The concatenation of T with C is returned as the output of the function.
In pseudocode, generalised SIV encryption is as follows:
Decryption takes as input a key, K, an authenticated ciphertext Z, and zero
or more associated data blocks to be authenticated but not decrypted.
Keys K1 and K2 are derived as for encryption. The leftmost TAG_LEN bits of Z
are taken as the tag T, while the remaining bits are the ciphertext C. As for
encryption, the SIV is taken as the leftmost IV_LEN bits of T.
The ciphertext C is then decrypted using E with the key K2 and
SIV as the IV, producing plaintext P. The expected authentication tag T' is then
computed using F* over the key K1, the associated data AD1, ..., ADn, and the
plaintext P. If T' exactly matches T then the plaintext P is returned. If T'
does not match T then the implementation MUST NOT return P and MUST destroy P and
T' and return a failure. Authentication tag comparisons SHOULD be performed in
constant time to avoid leaking the true value of T' through timing differences.
SIV requires a PRF that takes a vector of strings as input, while most
PRFs in current use are designed to only take a single string. In principle,
any unambiguous encoding can be used to convert a vector of inputs into
a single string, but SIV defines a particularly efficient encoding
provided by the function S2V (for "string to vector") that converts a
single-string PRF to a vector input PRF. S2V is defined
using bitwise exclusive OR (XOR) and a doubling operation in the finite field
GF(2^n) where n is the bit length of the output of the PRF. For AES-SIV,
which uses AES-CMAC as the PRF, this is GF(2^128). In this section we
show how to define S2V for PRFs with different tag lengths.
Points in the finite field GF(2^n) are represented as n-bit strings
a_(n-1) ... a_1 a_0, which can also be seen as binary coefficients for a polynomial
f(x) = a_(n-1) * x^(n-1) + ... + a_1 * x + a_0. Multiplication is then
defined as the product of two polynomials, with the remainder taken
after division by a fixed polynomial. In S2V, the fixed polynomial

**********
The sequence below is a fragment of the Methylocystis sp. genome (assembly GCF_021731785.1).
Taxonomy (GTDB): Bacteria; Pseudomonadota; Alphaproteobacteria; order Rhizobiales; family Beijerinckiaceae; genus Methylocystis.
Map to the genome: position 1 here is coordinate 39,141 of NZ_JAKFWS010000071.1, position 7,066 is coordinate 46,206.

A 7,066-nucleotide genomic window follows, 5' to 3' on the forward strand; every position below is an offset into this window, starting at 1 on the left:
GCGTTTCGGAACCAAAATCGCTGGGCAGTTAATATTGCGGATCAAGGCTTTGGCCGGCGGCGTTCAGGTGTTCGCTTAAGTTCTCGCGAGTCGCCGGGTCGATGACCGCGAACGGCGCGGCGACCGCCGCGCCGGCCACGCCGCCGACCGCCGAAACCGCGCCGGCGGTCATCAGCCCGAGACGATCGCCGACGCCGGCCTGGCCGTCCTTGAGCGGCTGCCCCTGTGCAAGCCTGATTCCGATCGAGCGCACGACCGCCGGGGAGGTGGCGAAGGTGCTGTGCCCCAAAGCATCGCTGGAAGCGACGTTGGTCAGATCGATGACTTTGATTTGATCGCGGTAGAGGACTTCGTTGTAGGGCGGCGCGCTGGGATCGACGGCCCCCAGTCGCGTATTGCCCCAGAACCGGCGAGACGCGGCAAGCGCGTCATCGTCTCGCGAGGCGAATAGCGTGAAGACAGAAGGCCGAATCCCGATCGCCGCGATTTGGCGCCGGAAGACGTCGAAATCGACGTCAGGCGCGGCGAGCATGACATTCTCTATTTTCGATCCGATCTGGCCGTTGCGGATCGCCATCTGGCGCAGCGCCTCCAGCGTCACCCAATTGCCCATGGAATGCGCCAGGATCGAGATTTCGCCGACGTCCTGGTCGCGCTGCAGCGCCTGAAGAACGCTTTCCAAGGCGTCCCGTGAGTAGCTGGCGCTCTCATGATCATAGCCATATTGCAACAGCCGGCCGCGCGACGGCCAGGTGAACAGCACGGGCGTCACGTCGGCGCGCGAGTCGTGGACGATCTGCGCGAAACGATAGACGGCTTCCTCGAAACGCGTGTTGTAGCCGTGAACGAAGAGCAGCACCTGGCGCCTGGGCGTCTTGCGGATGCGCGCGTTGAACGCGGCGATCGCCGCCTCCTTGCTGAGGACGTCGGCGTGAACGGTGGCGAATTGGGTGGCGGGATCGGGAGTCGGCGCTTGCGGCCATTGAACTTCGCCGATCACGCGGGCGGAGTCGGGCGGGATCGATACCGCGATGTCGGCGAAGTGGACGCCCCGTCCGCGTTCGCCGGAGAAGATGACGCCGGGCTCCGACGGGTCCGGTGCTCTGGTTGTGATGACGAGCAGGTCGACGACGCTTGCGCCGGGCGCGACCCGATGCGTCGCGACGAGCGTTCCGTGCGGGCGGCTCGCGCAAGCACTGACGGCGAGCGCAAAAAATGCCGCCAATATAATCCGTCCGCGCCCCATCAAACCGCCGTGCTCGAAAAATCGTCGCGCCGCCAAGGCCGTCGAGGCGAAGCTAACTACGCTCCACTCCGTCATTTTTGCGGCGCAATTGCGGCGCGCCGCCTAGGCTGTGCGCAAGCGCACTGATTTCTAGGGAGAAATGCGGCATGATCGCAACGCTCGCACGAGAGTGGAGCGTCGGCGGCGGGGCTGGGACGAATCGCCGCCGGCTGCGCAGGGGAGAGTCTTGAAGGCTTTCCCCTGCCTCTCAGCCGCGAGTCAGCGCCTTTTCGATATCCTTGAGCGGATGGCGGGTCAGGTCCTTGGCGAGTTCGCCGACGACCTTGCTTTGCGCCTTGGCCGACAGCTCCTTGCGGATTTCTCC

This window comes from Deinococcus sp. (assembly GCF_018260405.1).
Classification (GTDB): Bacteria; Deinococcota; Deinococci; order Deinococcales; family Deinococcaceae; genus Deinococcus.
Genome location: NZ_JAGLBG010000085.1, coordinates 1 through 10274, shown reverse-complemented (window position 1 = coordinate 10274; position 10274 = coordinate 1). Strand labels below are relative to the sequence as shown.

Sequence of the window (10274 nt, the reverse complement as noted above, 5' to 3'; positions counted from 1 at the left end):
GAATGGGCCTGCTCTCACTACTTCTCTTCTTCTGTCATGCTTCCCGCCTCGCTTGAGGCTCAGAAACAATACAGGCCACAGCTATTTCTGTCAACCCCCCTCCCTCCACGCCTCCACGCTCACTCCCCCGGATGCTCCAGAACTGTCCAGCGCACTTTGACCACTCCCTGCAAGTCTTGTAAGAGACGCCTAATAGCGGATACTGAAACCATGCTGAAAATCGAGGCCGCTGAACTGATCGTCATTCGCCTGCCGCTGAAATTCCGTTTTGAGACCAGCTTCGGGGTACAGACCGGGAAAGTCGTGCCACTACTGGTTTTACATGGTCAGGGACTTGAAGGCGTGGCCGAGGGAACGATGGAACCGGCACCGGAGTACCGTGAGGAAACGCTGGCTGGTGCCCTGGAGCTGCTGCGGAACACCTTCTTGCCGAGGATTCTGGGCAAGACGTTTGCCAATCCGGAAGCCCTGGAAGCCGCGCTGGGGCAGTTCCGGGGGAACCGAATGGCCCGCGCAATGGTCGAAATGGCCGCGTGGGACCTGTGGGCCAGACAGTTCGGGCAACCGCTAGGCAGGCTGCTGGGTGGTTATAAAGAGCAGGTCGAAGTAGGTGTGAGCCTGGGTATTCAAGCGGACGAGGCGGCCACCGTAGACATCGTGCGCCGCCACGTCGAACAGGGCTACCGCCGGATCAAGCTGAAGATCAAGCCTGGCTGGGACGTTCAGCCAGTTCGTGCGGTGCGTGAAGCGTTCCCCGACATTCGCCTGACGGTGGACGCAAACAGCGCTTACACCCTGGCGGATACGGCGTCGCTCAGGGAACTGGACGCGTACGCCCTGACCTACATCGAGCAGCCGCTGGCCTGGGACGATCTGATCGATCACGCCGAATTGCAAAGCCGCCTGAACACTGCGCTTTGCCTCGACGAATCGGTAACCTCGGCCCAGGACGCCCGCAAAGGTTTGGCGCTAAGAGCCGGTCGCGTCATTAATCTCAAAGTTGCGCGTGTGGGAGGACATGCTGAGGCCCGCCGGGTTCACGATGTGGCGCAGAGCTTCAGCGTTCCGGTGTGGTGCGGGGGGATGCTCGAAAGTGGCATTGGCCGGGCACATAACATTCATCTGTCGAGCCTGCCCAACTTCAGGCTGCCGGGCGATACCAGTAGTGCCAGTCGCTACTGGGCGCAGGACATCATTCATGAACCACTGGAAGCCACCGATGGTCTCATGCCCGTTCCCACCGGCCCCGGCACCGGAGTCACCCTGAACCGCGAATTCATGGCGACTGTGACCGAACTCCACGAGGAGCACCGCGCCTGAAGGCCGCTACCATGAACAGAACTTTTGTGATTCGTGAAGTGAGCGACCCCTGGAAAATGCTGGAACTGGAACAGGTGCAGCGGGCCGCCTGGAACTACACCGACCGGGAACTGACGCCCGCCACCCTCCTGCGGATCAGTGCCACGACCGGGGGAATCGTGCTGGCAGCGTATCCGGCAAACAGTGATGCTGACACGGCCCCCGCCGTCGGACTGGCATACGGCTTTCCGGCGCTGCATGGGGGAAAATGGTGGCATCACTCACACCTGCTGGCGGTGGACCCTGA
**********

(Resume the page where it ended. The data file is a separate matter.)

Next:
is the lexicographically first minimum-weight primitive polynomial
(section 2). For GF(2^128), such a primitive polynomial is:
Primitive polynomials for other fields can be found in published tables, such
as . The following polynomials are indicated for
common PRF output sizes:
FieldPrimitive PolynomialGF(2^64)f(x) = x^64 + x^4 + x^3 + x + 1GF(2^96)f(x) = x^96 + x^10 + x^9 + x^6 + 1GF(2^128)f(x) = x^128 + x^7 + x^2 + x + 1GF(2^160)f(x) = x^160 + x^5 + x^3 + x^2 + 1GF(2^192)f(x) = x^192 + x^7 + x^2 + x + 1GF(2^224)f(x) = x^224 + x^9 + x^8 + x^3 + 1GF(2^256)f(x) = x^256 + x^10 + x^5 + x^2 + 1GF(2^384)f(x) = x^384 + x^12 + x^3 + x^2 + 1GF(2^512)f(x) = x^512 + x^8 + x^5 + x^2 + 1
Doubling for S2V is defined as multiplication with the binary value 0^(n-2)10 (i.e.,
the number 2 represented as an n-bit binary string). The doubling operation can
be efficiently implemented as a left-shift operation followed by a conditional
XOR with an n-bit constant derived from the binary coefficients of the primitive polynomial.
The condition being whether the most significant bit of the value being shifted off
is 1. For GF(2^128), the constant is 0^(120)10000111, with one bits corresponding
to x^7, x^2, x and 1 respectively. The following table lists the constants for common
PRF output sizes in binary and hexadecimal form. Leading zero octets are omitted from the
hexadecimal format.
FieldDoubling Constant - BinaryDoubling Constant - HexGF(2^64)0^(59)110110x1bGF(2^92)0^(150)11001000010x0321GF(2^128)0^(120)100001110x87GF(2^160)0^(154)1011010x2dGF(2^192)0^(184)100001110x87GF(2^224)0^(214)11000010010x0309GF(2^256)0^(245)100001001010x0425GF(2^384)0^(371)10000000011010x100dGF(2^256)0^(503)1001001010x0125
It is recommended that the conditional XOR be performed in constant time.
A constant time bit-sliced implementation is provided in Appendix A.
The S2V algorithm parameterised over a particular PRF, F, written S2V[F] is
as follows, where TAG_LEN is the output size of the PRF in bits, dbl(x) is the
appropriate doubling operation for TAG_LEN, and xorend is defined as in
. The constant <zero> is the TAG_LEN sequence of
all zero bits, and <one> is TAG_LEN-1 zero bits followed by a single 1 bit.
The function pad(X) pads the input to TAG_LEN bits by appending a single 1 bit
followed by as many 0 bits as necessary.
This section is non-normative.
The original AES-SIV mode of can be seen as
an instantiation of the generic SIV construction in this document,
with the following parameters:
F* = S2V[AES-CMAC]E = AES-CTR where the 31st and 63rd bits of the IV are zeroed prior to
use as described in section 2.5.PRF_KEY_LEN = 128, 192 or 256 bitsCIPHER_KEY_LEN = 128, 192 or 256 bits (to match PRF_KEY_LEN).IV_LEN = TAG_LEN = 128 bits.
ChaCha20 is a stream cipher that has been adopted for use in IETF protocols by
. It has several attractive properties, most notably that
it can be implemented efficiently in software and is relatively easy to make
resistant to cache-timing side-channel attacks. As originally specified, ChaCha20
takes a 256-bit key and a 64-bit nonce, which was extended to 96-bits when adopted
by the IETF. A 96-bit nonce is too small to be safely generated randomly (or
pseudorandomly as in SIV) without artificially limiting the number of messages